Woodward, Okla. —
The main fire was under control as of 11 p.m., authorities said, but residents were urged to remain indoors because of the threat of new explosions or leaks of ammonia from the plant's ruins. Swanton said early Thursday authorities were not concerned about lingering smoke from the fire.
Dozens of emergency vehicles amassed at the scene in the hours after the blast, as fires continued to smolder in the ruins of the plant and in several surrounding buildings. Aerial footage showed injured people being treated on the flood-lit football field that had been turned into a staging area.
Vanek said first-responders treated victims at about half a dozen sites, and he saw several injured residents from the nursing home being treated at the community center. Swanton said the injured rescued so far had been taken to hospitals in Waco and a triage center at high school in nearby Abbott.
About 100 of the injured were treated at Hillcrest Baptist Medical Center in Waco, where five people were in intensive care. Another 65 were taken to Providence Health Center in Waco. Officials said the injuries included broken bones, bruises, lacerations, respiratory distress, and some head injuries and minor burns.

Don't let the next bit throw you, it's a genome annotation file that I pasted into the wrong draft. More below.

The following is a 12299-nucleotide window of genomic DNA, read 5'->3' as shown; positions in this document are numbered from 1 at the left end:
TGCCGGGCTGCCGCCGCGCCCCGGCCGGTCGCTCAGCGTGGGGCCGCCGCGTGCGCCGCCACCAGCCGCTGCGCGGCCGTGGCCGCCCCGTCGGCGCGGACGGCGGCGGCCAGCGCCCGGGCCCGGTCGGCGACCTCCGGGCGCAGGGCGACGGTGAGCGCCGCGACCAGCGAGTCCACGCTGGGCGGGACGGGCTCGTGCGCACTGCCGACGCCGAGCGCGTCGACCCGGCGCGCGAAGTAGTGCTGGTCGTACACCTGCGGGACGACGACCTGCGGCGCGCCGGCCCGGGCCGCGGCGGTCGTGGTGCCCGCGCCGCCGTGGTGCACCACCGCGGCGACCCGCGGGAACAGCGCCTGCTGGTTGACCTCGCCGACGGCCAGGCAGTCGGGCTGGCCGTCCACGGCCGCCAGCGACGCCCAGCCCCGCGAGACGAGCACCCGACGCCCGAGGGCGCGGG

Erick Perez, 21, of West, was playing basketball at a nearby school when the fire started. He and his friends thought nothing of it at first, but about a half-hour later, the smoke changed color. The blast threw him, his nephew and others to the ground and showered the area with hot embers, shrapnel and debris.
"The explosion was like nothing I've ever seen before," Perez said. "This town is hurt really bad."
Information was hard to come by in the hours after the blast, and entry into the town was slow-going as the roads were jammed with emergency vehicles rushing in to help. A spokeswoman for Texas Gov. Rick Perry said the state sent personnel from several agencies to help, including the Texas Commission for Environmental Quality, the state's emergency management department and an incident management team. Also responding is the state's top urban search and rescue team, the state health department and mobile medical units.